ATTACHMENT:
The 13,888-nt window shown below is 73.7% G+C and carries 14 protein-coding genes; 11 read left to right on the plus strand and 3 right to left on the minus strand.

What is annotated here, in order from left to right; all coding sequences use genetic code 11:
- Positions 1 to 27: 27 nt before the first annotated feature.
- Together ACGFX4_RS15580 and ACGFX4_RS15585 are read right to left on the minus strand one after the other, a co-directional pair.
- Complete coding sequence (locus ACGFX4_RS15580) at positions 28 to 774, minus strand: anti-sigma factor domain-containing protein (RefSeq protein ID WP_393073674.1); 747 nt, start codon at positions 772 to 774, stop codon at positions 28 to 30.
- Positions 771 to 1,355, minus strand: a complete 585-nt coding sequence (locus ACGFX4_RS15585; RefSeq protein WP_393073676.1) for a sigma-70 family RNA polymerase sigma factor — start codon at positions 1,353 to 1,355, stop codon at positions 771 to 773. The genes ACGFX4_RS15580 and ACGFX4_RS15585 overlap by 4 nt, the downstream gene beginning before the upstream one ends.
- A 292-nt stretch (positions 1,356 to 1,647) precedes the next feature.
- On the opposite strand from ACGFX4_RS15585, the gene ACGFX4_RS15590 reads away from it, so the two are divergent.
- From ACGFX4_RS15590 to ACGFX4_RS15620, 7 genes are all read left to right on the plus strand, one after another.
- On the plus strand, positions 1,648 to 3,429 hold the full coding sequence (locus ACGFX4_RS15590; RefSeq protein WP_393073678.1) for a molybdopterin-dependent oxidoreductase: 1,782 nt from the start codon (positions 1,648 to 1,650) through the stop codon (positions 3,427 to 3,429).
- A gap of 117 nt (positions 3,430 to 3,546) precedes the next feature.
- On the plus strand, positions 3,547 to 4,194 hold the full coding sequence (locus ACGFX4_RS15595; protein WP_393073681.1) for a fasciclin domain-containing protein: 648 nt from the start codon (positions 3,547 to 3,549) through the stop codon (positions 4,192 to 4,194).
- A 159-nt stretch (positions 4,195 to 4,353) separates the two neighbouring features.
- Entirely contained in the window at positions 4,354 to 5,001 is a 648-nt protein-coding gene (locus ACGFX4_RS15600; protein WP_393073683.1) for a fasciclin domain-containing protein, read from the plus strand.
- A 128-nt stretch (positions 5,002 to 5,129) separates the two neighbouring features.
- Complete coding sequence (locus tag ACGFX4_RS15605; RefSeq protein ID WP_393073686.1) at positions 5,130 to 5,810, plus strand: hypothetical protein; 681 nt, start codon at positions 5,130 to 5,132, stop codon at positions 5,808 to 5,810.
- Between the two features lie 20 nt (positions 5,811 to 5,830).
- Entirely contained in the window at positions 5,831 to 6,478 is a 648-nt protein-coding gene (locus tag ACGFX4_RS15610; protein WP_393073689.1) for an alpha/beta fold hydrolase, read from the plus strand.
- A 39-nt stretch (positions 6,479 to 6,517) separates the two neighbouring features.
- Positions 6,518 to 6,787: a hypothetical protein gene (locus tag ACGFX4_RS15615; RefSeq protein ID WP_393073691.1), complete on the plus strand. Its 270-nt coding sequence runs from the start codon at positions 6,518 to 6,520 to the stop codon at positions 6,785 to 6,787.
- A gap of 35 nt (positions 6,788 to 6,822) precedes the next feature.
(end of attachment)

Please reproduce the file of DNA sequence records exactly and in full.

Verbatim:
The 13,888-nt window shown below is 73.7% G+C and carries 14 protein-coding genes; 11 read left to right on the plus strand and 3 right to left on the minus strand.

What is annotated here, in order from left to right; all coding sequences use genetic code 11:
- Positions 1 to 27: 27 nt before the first annotated feature.
- Together ACGFX4_RS15580 and ACGFX4_RS15585 are read right to left on the minus strand one after the other, a co-directional pair.
- Complete coding sequence (locus ACGFX4_RS15580) at positions 28 to 774, minus strand: anti-sigma factor domain-containing protein (RefSeq protein ID WP_393073674.1); 747 nt, start codon at positions 772 to 774, stop codon at positions 28 to 30.
- Positions 771 to 1,355, minus strand: a complete 585-nt coding sequence (locus ACGFX4_RS15585; RefSeq protein WP_393073676.1) for a sigma-70 family RNA polymerase sigma factor — start codon at positions 1,353 to 1,355, stop codon at positions 771 to 773. The genes ACGFX4_RS15580 and ACGFX4_RS15585 overlap by 4 nt, the downstream gene beginning before the upstream one ends.
- A 292-nt stretch (positions 1,356 to 1,647) precedes the next feature.
- On the opposite strand from ACGFX4_RS15585, the gene ACGFX4_RS15590 reads away from it, so the two are divergent.
- From ACGFX4_RS15590 to ACGFX4_RS15620, 7 genes are all read left to right on the plus strand, one after another.
- On the plus strand, positions 1,648 to 3,429 hold the full coding sequence (locus ACGFX4_RS15590; RefSeq protein WP_393073678.1) for a molybdopterin-dependent oxidoreductase: 1,782 nt from the start codon (positions 1,648 to 1,650) through the stop codon (positions 3,427 to 3,429).
- A gap of 117 nt (positions 3,430 to 3,546) precedes the next feature.
- On the plus strand, positions 3,547 to 4,194 hold the full coding sequence (locus ACGFX4_RS15595; protein WP_393073681.1) for a fasciclin domain-containing protein: 648 nt from the start codon (positions 3,547 to 3,549) through the stop codon (positions 4,192 to 4,194).
- A 159-nt stretch (positions 4,195 to 4,353) separates the two neighbouring features.
- Entirely contained in the window at positions 4,354 to 5,001 is a 648-nt protein-coding gene (locus ACGFX4_RS15600; protein WP_393073683.1) for a fasciclin domain-containing protein, read from the plus strand.
- A 128-nt stretch (positions 5,002 to 5,129) separates the two neighbouring features.
- Complete coding sequence (locus tag ACGFX4_RS15605; RefSeq protein ID WP_393073686.1) at positions 5,130 to 5,810, plus strand: hypothetical protein; 681 nt, start codon at positions 5,130 to 5,132, stop codon at positions 5,808 to 5,810.
- Between the two features lie 20 nt (positions 5,811 to 5,830).
- Entirely contained in the window at positions 5,831 to 6,478 is a 648-nt protein-coding gene (locus tag ACGFX4_RS15610; protein WP_393073689.1) for an alpha/beta fold hydrolase, read from the plus strand.
- A 39-nt stretch (positions 6,479 to 6,517) separates the two neighbouring features.
- Positions 6,518 to 6,787: a hypothetical protein gene (locus tag ACGFX4_RS15615; RefSeq protein ID WP_393073691.1), complete on the plus strand. Its 270-nt coding sequence runs from the start codon at positions 6,518 to 6,520 to the stop codon at positions 6,785 to 6,787.
- A gap of 35 nt (positions 6,788 to 6,822) precedes the next feature.